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A Case Study : Anterior Nodules … diagnosis.


The anatomical drawing above shows a perfect set of ‘abducted’ vocal folds. This commission was drawn by Jessica April. (all rights reserved)

Spring term teaching singing at NTU kicked off last week for me - two solid days meeting and greeting students, getting the new term’s vocal goals underway. 

I was particularly interested to see Susan, who, at the end of November 2012, was  fed-up and tired of intermittently having little or no voice. A keen and capable singer, a reliable Alto, musical, confident, committed - Susan was at the end of her tether with her voice barely being able to sing anything beyond the B above middle C. We had discussed it at length in lessons. She was tired, stressed, and anxious about potentially losing her singing voice. We backtracked to basic vocal technique, taking care with posture, breathing, onset of sound and support issues. We switched to songs with ranges that didn’t overwork the voice.


Susan made her mind up to get the problem professionally looked at by an ENT consultant and after her first appointment on 10th Jan she told me in an email: 

I had my ENT appointment today and they have found that I have anterior nodules - I think that’s what they’re called. I have to have voice therapy for the next two months as they try to shrink them down. They think they’ll be able to as they are relatively new and soft still and won’t need surgery. I’m not allowed to shout and speak above normal talking levels but to carry on singing lessons with all the stuff we’ve been doing - not stretching my range, or pushing it, but keeping it going. But I have to stop choir for a while so I don’t end up over using it. 

When I met up with Susan for her first lesson of the term on Friday last week, I could hear that her voice was much more rested. The tone of her speaking voice was far more firm, less husky - less excess air escaping through the vocal folds. We went through a basic vocal warm-up: thinking about posture, airflow, doing lip trills and sirening. In a week since her diagnosis, there had already been significant recovery of the vocal range that she had lost. Good news.

I’ve asked Susan to keep a journal of her therapy as the weeks go by and she’s agreed to my reporting about it here: 

First Consultant Appointment 

When I went for my appointment i was really nervous because i didnt really know what to expect. The consultant asked me some questions about how much I sing, (basically all the time) and other lifestyle things:

  • was I a teacher?
  • did I overuse my voice in that way?
  • what sport did i do?
  • any other unnecessary shouting?
Then he put a fiber-optic camera up my nose and down the back of my throat which was not only painful but highly uncomfortable because my natural reaction is to cough it out. He then drew me a picture and told me I had ‘anterior nodules’ and explained vaguely what they were. I was surprised when he told me because I didn’t think there would actually be a problem - just an overtired voice. It was a shock because you hear so many horror stories about people (Julie Andrews) just losing their voices as a result of having nodules, but he and the nurse reassured me that it wasn’t a death sentence for my singing.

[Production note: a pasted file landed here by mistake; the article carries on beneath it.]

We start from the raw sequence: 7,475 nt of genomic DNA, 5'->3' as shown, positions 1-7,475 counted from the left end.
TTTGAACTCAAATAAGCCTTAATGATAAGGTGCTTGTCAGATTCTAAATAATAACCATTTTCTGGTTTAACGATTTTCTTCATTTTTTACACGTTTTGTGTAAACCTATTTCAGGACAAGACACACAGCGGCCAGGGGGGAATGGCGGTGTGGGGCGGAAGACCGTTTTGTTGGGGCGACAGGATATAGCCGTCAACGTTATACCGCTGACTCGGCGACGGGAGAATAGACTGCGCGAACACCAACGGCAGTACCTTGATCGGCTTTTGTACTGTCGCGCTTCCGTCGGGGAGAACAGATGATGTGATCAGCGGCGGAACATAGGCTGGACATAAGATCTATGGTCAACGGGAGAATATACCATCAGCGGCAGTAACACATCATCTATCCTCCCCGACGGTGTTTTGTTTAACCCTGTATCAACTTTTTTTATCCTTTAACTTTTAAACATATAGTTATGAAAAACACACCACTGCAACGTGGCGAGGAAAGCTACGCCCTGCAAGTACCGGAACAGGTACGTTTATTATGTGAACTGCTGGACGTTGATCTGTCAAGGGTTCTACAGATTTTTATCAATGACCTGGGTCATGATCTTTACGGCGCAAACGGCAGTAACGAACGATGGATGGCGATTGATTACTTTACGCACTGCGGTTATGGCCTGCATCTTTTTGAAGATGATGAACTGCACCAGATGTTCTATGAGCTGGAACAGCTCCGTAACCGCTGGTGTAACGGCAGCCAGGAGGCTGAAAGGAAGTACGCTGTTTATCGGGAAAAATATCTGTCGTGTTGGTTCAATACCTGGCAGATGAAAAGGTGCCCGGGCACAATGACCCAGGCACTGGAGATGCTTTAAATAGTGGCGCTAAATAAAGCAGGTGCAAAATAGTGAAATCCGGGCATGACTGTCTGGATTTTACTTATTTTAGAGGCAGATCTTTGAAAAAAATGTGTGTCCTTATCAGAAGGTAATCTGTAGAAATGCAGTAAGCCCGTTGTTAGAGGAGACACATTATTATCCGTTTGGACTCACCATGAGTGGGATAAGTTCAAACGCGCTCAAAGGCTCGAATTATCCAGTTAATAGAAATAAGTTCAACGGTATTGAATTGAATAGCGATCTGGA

I then went to see the speech therapist, Susanne, who explained that I would need ‘vocal therapy’ which would involve more cameras and finding the root of the problem, breaking the habits and putting them right. She then told me for the next 8 weeks I can’t:
  • raise my voice above quiet talking - so no unnecessary singing (very difficult) 
  • no choir 
  • no shouting from room to room
  • no talking in loud environments - bars, clubs, restaurants 
  • no talking over music or television 
I have to drink lots of water and daily steaming. I am allowed to keep my singing lessons to keep everything moving as long as I don’t strain my voice or push it too hard.
Being quiet is proving quite difficult as I am a social person, I love catching up with my friends over coffee or drinks but the most difficult bit is not shouting between rooms where I live at Uni - it means lots of running up and down stairs - or singing along to music or the radio.
But I am feeling slightly better about it all now that I know what the problem is and that I am on the road to some kind of solution - I just have to get used to not being the chatterbox that I usually am!

I shall be interested to see how Susan gets on and what the speech therapist determines as ‘the root cause’.

This problem hasn’t just arrived, it has been around for a few years and certainly it has hampered Susan’s singing in the past. A couple of extra factors to note:

  • She is a keen swimmer, to competition level; her favourite stroke is front crawl, necessitating the habit of taking quick snatched breaths. 
  • She has recently been diagnosed as asthmatic and uses a nebulizer. Susan did wonder if her already present vocal problem had been exacerbated by the medication.

I’d be happy to receive thoughts from other sufferers, or other fellow professionals along the way who might want to comment.


Here’s the next installment in Susan’s story:  ’Therapy 1’

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